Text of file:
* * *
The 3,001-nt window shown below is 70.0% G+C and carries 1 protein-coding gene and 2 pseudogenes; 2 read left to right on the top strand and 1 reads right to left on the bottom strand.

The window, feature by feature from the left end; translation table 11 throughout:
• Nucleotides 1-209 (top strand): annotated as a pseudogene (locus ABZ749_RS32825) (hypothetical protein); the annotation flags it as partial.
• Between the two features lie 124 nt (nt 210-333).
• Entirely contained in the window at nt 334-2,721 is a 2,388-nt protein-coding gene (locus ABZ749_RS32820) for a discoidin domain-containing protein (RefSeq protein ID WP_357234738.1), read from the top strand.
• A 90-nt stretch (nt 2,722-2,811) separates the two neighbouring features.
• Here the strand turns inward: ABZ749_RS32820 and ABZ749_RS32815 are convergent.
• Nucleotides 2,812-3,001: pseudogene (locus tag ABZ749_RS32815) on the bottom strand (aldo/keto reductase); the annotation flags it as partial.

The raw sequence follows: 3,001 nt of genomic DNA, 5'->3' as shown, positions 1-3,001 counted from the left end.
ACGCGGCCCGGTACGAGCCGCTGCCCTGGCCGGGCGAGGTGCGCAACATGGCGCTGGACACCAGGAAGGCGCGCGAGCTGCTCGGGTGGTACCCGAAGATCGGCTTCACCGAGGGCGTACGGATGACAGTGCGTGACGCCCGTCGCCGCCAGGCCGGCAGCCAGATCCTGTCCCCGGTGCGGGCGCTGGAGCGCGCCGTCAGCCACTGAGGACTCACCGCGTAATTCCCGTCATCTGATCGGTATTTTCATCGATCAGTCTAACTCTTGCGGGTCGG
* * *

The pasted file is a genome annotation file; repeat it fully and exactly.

The 3,001-nt window shown below is 70.0% G+C and carries 1 protein-coding gene and 2 pseudogenes; 2 read left to right on the top strand and 1 reads right to left on the bottom strand.

The window, feature by feature from the left end; translation table 11 throughout:
• Nucleotides 1-209 (top strand): annotated as a pseudogene (locus ABZ749_RS32825) (hypothetical protein); the annotation flags it as partial.
• Between the two features lie 124 nt (nt 210-333).
• Entirely contained in the window at nt 334-2,721 is a 2,388-nt protein-coding gene (locus ABZ749_RS32820) for a discoidin domain-containing protein (RefSeq protein ID WP_357234738.1), read from the top strand.
• A 90-nt stretch (nt 2,722-2,811) separates the two neighbouring features.
• Here the strand turns inward: ABZ749_RS32820 and ABZ749_RS32815 are convergent.
• Nucleotides 2,812-3,001: pseudogene (locus tag ABZ749_RS32815) on the bottom strand (aldo/keto reductase); the annotation flags it as partial.

The raw sequence follows: 3,001 nt of genomic DNA, 5'->3' as shown, positions 1-3,001 counted from the left end.
ACGCGGCCCGGTACGAGCCGCTGCCCTGGCCGGGCGAGGTGCGCAACATGGCGCTGGACACCAGGAAGGCGCGCGAGCTGCTCGGGTGGTACCCGAAGATCGGCTTCACCGAGGGCGTACGGATGACAGTGCGTGACGCCCGTCGCCGCCAGGCCGGCAGCCAGATCCTGTCCCCGGTGCGGGCGCTGGAGCGCGCCGTCAGCCACTGAGGACTCACCGCGTAATTCCCGTCATCTGATCGGTATTTTCATCGATCAGTCTAACTCTTGCGGGTCGG